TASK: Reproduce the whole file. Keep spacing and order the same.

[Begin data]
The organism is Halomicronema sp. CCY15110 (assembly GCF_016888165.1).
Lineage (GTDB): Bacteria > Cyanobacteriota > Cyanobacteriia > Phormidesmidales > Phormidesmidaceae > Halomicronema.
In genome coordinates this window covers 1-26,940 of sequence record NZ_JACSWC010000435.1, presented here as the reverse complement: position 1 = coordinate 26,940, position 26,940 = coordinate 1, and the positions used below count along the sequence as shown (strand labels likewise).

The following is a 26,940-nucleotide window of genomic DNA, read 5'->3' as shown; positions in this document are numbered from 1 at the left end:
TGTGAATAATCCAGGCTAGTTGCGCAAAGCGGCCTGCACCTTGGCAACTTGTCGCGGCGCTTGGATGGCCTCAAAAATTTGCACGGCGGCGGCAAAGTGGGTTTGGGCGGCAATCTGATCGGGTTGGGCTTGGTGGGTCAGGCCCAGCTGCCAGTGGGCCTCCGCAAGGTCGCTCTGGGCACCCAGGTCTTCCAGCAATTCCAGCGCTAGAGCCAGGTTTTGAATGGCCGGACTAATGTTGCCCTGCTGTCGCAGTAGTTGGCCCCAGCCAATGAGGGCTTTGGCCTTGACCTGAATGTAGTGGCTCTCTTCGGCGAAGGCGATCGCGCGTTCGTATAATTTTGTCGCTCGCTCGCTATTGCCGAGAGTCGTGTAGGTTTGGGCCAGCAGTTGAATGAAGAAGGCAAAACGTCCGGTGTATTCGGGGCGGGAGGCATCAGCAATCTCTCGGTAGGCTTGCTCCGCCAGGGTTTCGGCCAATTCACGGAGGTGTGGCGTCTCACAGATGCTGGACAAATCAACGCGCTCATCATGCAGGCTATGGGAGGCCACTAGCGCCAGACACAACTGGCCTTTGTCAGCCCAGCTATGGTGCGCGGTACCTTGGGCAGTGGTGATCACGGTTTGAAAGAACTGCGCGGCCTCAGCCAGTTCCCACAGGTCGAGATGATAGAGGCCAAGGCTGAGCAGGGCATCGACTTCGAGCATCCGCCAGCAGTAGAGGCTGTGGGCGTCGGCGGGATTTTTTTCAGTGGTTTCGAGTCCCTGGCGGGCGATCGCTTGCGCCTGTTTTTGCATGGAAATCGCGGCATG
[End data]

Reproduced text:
The organism is Halomicronema sp. CCY15110 (assembly GCF_016888165.1).
Lineage (GTDB): Bacteria > Cyanobacteriota > Cyanobacteriia > Phormidesmidales > Phormidesmidaceae > Halomicronema.
In genome coordinates this window covers 1-26,940 of sequence record NZ_JACSWC010000435.1, presented here as the reverse complement: position 1 = coordinate 26,940, position 26,940 = coordinate 1, and the positions used below count along the sequence as shown (strand labels likewise).

The following is a 26,940-nucleotide window of genomic DNA, read 5'->3' as shown; positions in this document are numbered from 1 at the left end:
TGTGAATAATCCAGGCTAGTTGCGCAAAGCGGCCTGCACCTTGGCAACTTGTCGCGGCGCTTGGATGGCCTCAAAAATTTGCACGGCGGCGGCAAAGTGGGTTTGGGCGGCAATCTGATCGGGTTGGGCTTGGTGGGTCAGGCCCAGCTGCCAGTGGGCCTCCGCAAGGTCGCTCTGGGCACCCAGGTCTTCCAGCAATTCCAGCGCTAGAGCCAGGTTTTGAATGGCCGGACTAATGTTGCCCTGCTGTCGCAGTAGTTGGCCCCAGCCAATGAGGGCTTTGGCCTTGACCTGAATGTAGTGGCTCTCTTCGGCGAAGGCGATCGCGCGTTCGTATAATTTTGTCGCTCGCTCGCTATTGCCGAGAGTCGTGTAGGTTTGGGCCAGCAGTTGAATGAAGAAGGCAAAACGTCCGGTGTATTCGGGGCGGGAGGCATCAGCAATCTCTCGGTAGGCTTGCTCCGCCAGGGTTTCGGCCAATTCACGGAGGTGTGGCGTCTCACAGATGCTGGACAAATCAACGCGCTCATCATGCAGGCTATGGGAGGCCACTAGCGCCAGACACAACTGGCCTTTGTCAGCCCAGCTATGGTGCGCGGTACCTTGGGCAGTGGTGATCACGGTTTGAAAGAACTGCGCGGCCTCAGCCAGTTCCCACAGGTCGAGATGATAGAGGCCAAGGCTGAGCAGGGCATCGACTTCGAGCATCCGCCAGCAGTAGAGGCTGTGGGCGTCGGCGGGATTTTTTTCAGTGGTTTCGAGTCCCTGGCGGGCGATCGCTTGCGCCTGTTTTTGCATGGAAATCGCGGCATG